Vauxhall Motors 5 Blyth Spartans 1 (Match Reaction)

“Good football has to be allied with work-rate and determination,” reflected Blyth Spartans’ manager Mick Tait following his side’s dismal FA Cup 5-1 defeat at Vauxhall Motors on Saturday.
His comment was clearly born from watching his indolent side slide unceremoniously out of a competition which has provided the club with so many glorious times in the past.“We started well enough,” said Tait. “The first 25 minutes were fine, we didn’t let them have too much of the ball and I was quite pleased. However even then I noticed that we weren’t always tracking their runners and I let the lads know that it wasn’t good enough,” he added.
“Sure enough we conceded when we all expected Chris Swailes to head away, but under challenge from their centre forward, he missed it and we had no-one there to sort out the danger whereas Vauxhall had players pouring in, any of whom could have finished. Within minutes we conceded two more and went in three down at half time.
“We needed to show we could fight if we wanted to get back into the match and, to be fair, we were brighter and got a goal back when Michael Tait guided the ball home, injuring his hamstring in the process. We might have stood a chance to get a result at that point but immediately letting in a fourth on the counter attack did it for us.”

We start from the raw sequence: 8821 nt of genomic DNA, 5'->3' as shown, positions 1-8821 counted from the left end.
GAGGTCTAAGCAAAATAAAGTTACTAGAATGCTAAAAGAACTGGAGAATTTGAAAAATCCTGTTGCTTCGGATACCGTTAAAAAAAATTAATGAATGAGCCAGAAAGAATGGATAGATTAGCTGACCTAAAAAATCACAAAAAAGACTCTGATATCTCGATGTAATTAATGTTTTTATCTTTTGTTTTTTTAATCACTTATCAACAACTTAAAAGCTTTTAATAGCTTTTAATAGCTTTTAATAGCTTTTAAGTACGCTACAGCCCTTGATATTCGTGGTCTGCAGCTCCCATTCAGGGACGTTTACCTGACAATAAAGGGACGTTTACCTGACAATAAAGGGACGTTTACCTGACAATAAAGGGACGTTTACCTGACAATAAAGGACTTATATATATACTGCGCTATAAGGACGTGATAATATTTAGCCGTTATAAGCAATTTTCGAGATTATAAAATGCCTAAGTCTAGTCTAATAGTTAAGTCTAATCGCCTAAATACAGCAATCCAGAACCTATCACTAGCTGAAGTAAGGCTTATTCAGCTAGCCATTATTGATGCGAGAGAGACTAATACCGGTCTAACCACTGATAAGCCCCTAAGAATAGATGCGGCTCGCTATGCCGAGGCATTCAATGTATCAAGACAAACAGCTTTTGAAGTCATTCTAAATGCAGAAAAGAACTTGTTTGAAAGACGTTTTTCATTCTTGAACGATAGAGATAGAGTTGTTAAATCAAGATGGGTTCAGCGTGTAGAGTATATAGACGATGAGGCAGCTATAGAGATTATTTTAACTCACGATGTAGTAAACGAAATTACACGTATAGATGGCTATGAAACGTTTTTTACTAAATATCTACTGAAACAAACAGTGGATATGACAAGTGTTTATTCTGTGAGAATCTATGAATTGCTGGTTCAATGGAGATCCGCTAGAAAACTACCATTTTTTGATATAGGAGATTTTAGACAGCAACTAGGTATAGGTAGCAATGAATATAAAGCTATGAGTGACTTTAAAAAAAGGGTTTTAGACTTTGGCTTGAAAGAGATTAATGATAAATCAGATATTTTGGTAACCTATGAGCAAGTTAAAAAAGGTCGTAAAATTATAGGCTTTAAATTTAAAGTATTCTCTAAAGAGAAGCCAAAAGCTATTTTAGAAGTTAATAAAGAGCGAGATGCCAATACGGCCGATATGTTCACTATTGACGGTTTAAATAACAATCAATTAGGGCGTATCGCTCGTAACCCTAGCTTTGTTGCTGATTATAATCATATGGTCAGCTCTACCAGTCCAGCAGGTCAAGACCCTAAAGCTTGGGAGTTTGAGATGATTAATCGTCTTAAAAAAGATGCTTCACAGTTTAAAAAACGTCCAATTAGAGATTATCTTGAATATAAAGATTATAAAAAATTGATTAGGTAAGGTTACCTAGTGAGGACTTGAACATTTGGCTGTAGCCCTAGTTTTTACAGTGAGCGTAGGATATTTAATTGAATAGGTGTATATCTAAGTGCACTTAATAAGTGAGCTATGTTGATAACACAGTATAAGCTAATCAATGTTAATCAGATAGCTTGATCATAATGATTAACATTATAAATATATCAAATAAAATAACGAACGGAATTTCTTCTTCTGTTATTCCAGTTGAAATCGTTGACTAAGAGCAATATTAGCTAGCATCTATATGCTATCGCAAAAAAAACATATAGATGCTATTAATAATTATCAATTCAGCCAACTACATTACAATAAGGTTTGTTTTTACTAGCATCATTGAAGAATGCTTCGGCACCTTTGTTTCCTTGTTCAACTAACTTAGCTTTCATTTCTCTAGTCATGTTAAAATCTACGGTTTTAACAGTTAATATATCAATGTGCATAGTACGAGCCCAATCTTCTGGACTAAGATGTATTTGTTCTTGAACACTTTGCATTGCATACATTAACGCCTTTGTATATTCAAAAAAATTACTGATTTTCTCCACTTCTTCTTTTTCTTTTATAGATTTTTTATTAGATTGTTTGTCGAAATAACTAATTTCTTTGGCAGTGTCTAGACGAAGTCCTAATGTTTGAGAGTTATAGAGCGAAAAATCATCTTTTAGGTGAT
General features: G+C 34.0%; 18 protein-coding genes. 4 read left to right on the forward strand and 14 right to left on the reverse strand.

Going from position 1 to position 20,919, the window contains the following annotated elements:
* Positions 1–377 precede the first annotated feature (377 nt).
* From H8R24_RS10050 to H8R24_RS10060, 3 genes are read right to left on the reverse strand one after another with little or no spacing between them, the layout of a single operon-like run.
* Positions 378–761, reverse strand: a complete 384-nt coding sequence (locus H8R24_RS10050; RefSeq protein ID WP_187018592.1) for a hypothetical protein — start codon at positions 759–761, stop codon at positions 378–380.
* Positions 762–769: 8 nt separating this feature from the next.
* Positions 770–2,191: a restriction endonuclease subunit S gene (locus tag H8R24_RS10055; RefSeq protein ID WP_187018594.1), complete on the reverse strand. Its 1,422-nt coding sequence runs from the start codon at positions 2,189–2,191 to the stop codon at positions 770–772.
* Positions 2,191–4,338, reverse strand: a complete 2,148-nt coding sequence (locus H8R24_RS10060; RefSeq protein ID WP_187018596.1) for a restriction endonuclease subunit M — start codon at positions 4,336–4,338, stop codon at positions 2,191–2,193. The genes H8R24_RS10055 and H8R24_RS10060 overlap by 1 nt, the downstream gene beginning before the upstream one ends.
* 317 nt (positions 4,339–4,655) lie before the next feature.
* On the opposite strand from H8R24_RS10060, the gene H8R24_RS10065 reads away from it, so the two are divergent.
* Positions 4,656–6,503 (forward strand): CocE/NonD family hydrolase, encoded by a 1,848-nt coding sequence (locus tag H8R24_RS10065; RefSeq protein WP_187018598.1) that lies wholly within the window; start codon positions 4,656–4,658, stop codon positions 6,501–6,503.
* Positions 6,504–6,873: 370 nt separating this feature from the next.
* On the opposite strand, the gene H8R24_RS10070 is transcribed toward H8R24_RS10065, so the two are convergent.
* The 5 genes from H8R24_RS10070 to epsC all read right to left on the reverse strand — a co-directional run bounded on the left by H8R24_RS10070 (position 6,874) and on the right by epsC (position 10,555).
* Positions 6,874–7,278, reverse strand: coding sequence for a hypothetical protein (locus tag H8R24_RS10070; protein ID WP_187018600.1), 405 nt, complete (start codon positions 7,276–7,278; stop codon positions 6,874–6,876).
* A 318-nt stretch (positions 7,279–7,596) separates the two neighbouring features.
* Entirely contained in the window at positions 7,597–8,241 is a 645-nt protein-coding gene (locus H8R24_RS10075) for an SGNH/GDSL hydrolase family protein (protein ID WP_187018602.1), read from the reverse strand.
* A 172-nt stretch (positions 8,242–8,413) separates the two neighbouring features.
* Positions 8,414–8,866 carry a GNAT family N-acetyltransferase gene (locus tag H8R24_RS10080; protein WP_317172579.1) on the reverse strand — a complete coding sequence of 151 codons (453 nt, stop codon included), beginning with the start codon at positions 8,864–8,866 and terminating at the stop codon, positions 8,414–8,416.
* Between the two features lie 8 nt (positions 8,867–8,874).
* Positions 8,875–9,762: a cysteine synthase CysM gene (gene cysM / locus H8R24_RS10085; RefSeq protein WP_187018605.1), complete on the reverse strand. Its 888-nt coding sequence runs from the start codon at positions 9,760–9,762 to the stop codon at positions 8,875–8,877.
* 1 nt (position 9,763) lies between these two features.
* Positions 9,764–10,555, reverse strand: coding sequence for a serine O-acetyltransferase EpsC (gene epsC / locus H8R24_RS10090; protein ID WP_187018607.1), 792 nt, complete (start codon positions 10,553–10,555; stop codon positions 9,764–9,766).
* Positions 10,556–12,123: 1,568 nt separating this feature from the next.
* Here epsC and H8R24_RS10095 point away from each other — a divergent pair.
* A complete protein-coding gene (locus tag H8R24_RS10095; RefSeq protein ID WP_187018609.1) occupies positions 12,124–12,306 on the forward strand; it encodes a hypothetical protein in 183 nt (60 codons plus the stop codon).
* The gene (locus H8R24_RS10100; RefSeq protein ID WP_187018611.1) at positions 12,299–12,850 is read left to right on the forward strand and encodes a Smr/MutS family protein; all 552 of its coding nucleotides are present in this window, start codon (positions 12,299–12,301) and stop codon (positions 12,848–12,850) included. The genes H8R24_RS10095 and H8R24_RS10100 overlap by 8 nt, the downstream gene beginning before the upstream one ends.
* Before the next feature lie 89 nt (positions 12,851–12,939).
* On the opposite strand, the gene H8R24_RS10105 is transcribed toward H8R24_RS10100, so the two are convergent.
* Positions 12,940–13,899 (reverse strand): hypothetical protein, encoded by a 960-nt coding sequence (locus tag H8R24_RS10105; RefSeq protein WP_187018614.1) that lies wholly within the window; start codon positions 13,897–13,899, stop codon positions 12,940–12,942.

A fifth goal for the home side exacerbated the Spartans’ Merseyside misery.
With time to ruminate Tait said that Blyth “collapsed like a pack of cards after the third goal” and it certainly wasn’t ‘happy families’ in the dressing room after the final whistle.
“I expressed my feelings about sloppy defending and downright laziness and the players expressed theirs” Tait explained. “That performance proved a lot of things I possibly already knew. These need to be sorted out. The game showed up our weaknesses which lead to us falling apart. It wasn’t just one or two players being lazy, there were a number of them – people were expecting others to do their jobs. We didn’t play collectively like we have been doing recently.
“However I take the responsibility for the performance. In terms of tactics this season I believe we’ve developed well but playing nice football is pointless if we don’t play with purpose.
“It’s a mental problem we have and not a physical or technical one. It is now all about how we react to that defeat and move on.”
The large travelling support will have journeyed north trying to get their heads around what they’d witnessed, desperately hoping that their team can get their own heads straight in time for the continuing League season – this year’s FA Cup being written off like a clapped out car. Not a Vauxhall.

Posted by BSAFC Media Team